Being a Gerald Durrell fan has changed me as a person. Even if I want, I can’t ignore the life throbbing and creatures scurrying around me.

Gerald Durrell was a naturalist who wrote many books on every living creature on the Earth. He later established a zoological park and a wildlife conservation park in Jersey.

In a garden, you would notice a flower blooming. You would look at its colour and appreciate the beauty it adds to its surroundings…right? You walk away and I enter the arena. I look at the flower, I then take a closer look at the same flower…and what do I notice…there are numerous insects at work. The flower is pulsating with life and energy.

Some of the insects like the honey bee, are taking in the nectar from the flower. On second thoughts, you might say that you too had noticed the honey bee…we’ve all studied about it and identify it with a blooming flower.

But I look more closely and I see the minuscule ants scurrying around to gather the honeydew and the remains of other insects that were lured into submission to the blooming flower. A Chinese grasshopper was perched on the leaves, merging impeccably with the colour. Though I needed a second glance to notice that a sentient creature was there…it wasn’t so for the grass spider who was eyeing it as the next delicacy to munch on.

As I moved further in the garden, I noticed the red cucumber beetles on the flowers, sucking the nectar and munching the crispy leaves, oblivious to the fact that they were annoying humans by this act. The aphids brought about the same reaction from the humans while they were leisurely sap sucking from the plants. The ladybug caught my eye. It feeds on the aphids so humans’ love for ladybugs is but natural. There were Asian lady beetles, melon flies and thripse in this foliage of plants and grasses. These are those creatures who caught my eye. I am sure there are many more species taking cover and thriving in these ecosystems.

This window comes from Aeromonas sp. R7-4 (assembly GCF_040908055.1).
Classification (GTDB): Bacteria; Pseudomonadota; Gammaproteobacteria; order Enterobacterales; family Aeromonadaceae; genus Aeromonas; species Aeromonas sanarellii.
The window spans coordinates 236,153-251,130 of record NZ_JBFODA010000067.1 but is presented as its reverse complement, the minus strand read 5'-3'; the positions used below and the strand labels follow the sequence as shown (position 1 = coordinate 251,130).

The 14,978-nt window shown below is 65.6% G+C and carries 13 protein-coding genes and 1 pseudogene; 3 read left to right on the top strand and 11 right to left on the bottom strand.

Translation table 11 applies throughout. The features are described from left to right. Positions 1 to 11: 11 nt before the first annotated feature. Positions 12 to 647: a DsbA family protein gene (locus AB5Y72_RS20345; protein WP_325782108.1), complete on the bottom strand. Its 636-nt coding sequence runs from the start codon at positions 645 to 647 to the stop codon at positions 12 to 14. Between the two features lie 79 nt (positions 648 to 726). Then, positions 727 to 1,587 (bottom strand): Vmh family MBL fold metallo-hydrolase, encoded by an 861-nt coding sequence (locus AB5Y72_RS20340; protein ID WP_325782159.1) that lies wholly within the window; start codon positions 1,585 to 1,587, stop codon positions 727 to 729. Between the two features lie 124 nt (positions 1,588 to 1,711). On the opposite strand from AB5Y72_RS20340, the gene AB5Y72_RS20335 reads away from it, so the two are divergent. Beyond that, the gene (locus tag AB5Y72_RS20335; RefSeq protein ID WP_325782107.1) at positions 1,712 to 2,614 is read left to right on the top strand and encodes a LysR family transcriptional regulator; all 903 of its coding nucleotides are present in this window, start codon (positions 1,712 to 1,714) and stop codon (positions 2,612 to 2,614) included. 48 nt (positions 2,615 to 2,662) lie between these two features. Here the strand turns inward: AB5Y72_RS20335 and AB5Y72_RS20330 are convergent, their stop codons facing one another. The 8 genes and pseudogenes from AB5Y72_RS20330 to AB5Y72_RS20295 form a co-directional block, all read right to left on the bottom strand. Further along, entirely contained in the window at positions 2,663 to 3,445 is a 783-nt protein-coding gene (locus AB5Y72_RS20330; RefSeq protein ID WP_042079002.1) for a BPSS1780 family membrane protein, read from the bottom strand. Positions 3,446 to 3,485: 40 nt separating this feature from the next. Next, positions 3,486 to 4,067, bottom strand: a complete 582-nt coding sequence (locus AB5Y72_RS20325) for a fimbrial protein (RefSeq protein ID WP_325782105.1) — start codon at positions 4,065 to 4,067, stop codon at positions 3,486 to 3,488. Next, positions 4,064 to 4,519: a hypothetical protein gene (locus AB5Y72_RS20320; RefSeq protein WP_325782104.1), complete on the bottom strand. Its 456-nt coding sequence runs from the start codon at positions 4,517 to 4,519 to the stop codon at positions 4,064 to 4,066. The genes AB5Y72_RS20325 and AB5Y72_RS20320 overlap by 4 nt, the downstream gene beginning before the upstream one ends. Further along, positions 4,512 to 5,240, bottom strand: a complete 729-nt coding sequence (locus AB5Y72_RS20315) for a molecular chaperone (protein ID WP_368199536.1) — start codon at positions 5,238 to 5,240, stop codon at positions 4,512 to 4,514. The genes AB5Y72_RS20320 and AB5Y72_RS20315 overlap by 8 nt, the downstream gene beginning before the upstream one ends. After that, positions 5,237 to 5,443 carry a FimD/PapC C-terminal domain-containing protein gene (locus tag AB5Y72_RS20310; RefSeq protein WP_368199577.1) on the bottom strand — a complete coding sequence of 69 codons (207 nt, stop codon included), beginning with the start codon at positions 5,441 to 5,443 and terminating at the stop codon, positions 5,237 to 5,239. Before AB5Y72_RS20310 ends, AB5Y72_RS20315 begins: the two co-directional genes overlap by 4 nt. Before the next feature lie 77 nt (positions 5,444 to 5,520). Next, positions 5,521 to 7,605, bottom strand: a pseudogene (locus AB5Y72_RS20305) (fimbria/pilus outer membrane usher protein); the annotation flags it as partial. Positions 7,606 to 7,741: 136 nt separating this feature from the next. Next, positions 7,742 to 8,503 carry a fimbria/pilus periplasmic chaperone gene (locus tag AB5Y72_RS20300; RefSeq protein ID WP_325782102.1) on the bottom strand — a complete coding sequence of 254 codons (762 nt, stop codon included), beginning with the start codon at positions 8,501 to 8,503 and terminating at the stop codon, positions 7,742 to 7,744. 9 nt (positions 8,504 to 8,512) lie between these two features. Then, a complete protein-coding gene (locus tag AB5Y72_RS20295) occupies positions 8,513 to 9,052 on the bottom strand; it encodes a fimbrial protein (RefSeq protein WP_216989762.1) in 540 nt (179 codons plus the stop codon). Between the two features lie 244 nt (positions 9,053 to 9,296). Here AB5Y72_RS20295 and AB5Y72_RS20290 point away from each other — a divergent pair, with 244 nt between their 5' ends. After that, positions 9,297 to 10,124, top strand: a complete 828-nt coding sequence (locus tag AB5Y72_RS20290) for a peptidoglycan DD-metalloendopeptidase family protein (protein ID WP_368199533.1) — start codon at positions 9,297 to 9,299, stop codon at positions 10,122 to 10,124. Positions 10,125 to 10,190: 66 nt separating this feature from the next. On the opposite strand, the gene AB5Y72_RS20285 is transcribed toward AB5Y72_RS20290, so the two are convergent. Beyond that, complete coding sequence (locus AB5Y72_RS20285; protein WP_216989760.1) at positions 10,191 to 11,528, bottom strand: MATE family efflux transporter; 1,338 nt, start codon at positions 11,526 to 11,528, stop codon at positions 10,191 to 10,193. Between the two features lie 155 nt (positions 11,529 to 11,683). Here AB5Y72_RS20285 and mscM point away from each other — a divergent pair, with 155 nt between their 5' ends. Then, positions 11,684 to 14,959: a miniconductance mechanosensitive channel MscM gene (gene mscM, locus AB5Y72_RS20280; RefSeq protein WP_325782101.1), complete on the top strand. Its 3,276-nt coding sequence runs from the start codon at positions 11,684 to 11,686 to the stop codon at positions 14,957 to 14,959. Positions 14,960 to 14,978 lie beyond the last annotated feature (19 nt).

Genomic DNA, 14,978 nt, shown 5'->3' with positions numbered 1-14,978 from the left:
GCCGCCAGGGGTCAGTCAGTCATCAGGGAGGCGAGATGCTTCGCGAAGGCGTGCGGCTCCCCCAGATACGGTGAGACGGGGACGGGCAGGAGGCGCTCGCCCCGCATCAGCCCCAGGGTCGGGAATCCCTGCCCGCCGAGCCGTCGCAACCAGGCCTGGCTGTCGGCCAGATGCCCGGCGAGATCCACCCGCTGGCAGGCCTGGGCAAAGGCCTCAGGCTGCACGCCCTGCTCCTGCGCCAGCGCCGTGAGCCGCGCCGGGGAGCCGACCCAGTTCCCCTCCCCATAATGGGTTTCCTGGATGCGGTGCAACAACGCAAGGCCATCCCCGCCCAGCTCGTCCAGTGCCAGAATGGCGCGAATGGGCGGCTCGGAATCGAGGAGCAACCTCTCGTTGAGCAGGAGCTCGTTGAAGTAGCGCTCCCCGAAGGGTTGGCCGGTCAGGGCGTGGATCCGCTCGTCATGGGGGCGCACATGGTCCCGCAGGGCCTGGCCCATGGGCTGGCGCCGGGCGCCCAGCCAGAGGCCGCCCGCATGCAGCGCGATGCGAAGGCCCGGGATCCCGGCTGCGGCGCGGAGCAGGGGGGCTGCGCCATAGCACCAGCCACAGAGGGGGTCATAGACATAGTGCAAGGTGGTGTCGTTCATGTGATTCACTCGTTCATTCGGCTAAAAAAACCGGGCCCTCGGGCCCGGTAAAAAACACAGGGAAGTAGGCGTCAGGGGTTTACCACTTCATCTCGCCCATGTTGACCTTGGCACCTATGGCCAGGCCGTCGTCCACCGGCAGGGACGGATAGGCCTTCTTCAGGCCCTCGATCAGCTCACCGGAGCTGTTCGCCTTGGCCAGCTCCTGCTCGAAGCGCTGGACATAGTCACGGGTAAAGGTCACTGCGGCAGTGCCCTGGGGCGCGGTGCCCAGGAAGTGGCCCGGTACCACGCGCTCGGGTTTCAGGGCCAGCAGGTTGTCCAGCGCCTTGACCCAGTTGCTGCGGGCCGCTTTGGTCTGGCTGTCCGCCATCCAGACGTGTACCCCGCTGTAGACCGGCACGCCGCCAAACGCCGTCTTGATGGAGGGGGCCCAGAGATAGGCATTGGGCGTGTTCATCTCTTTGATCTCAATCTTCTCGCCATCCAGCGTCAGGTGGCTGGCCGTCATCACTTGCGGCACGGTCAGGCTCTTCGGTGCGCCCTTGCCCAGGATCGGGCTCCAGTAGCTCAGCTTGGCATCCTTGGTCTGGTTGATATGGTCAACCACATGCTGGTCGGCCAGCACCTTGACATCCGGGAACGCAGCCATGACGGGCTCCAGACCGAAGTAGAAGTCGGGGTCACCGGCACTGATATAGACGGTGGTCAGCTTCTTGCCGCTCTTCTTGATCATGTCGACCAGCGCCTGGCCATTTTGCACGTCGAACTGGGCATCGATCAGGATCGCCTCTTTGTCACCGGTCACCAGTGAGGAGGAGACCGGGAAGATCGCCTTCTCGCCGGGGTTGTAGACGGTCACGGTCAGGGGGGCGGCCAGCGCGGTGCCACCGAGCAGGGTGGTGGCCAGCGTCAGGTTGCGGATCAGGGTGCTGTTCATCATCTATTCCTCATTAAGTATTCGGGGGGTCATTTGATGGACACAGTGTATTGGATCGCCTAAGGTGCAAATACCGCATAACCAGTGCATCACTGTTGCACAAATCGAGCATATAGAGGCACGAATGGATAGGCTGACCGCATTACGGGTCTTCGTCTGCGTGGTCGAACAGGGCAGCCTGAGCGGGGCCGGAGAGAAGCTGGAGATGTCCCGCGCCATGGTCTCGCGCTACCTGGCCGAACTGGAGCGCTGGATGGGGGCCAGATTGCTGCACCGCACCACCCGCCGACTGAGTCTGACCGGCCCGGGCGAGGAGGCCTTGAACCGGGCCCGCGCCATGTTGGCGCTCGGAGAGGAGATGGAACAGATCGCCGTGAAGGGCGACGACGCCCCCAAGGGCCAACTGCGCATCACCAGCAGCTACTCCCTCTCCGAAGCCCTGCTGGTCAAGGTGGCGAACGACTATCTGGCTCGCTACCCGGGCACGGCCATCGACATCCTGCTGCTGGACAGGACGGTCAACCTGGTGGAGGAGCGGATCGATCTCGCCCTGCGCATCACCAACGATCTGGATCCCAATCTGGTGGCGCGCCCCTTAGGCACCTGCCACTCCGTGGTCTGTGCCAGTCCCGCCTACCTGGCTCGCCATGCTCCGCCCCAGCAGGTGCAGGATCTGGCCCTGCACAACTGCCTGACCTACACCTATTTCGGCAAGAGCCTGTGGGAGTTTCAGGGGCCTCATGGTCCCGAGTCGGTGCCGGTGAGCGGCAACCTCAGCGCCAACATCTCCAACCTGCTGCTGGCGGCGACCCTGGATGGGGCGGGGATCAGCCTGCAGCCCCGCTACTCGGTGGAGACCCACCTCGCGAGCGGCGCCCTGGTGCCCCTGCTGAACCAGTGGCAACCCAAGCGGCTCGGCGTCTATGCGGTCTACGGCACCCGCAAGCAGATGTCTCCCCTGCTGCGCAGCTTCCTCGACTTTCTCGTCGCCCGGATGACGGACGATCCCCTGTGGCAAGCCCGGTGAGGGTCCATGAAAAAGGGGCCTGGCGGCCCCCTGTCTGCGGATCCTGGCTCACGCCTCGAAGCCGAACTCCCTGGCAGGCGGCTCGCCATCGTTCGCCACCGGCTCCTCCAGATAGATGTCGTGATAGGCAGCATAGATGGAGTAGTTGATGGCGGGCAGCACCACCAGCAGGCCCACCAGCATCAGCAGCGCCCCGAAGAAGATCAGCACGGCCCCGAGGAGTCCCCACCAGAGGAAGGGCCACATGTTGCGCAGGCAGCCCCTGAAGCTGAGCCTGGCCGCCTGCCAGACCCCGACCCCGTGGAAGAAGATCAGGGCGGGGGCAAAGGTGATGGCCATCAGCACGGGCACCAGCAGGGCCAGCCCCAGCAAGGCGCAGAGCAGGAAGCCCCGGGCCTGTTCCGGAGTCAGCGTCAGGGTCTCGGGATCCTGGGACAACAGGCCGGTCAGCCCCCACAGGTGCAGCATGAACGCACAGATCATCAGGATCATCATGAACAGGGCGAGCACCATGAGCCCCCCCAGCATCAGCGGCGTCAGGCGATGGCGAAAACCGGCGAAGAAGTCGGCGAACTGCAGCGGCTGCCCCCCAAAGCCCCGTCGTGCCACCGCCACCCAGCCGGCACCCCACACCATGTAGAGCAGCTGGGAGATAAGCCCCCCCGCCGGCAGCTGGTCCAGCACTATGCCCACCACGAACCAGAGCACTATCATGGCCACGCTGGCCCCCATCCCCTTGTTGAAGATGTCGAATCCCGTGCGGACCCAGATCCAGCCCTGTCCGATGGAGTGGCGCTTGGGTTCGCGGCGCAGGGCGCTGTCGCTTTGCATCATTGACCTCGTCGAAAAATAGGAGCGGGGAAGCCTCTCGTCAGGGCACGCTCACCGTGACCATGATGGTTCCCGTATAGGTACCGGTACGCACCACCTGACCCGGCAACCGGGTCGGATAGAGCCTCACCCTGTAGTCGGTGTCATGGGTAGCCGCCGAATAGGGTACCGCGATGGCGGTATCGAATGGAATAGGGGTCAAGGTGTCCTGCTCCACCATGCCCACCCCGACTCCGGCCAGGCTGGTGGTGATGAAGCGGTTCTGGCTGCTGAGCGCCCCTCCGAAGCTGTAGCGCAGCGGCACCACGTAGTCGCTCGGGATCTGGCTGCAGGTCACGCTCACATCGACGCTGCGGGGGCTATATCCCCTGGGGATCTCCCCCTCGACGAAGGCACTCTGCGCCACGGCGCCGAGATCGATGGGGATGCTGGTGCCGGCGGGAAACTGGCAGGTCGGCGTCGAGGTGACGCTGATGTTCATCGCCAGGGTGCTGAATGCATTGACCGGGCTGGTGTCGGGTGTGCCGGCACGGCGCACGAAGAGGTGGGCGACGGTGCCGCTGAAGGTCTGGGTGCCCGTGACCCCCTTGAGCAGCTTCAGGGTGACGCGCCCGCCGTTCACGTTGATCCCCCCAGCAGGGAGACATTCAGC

I bent down to check on the life on a marshy patch in the garden. It had so many more bugs and insects constantly at work. I peered at the few pond snails hanging upside down on the blades of grass, trying to shove off the heavy burden they carry on their backs. The bagworm moths were silently placed like a statue amongst the blades of grass, watching the drama unfold in their daily lives. A bold jumper on the other had was running around to do its errands, in a hurry to do them lest he invite the wrath of his wife…hehehe! The jumping spider and the wheel bug were in equal hurry to complete their chores before the day ended.

The insects, worms and bugs might not look as attractive as the butterflies and the honeybees and that’s the reason why God hid them behind the curtain of leaves and flowers but this invisible world is always at work, teeming with energy, working in the background, scavenging, cleaning or helping in pollination. Whether we are aware of their existence or not, but this seemingly invisible ecosystem is important for our sustenance. I have learnt to appreciate it and thus sharing their it with you! You need not to love them…just appreciate them for their importance in our lives.

A few more insects and worms…around us!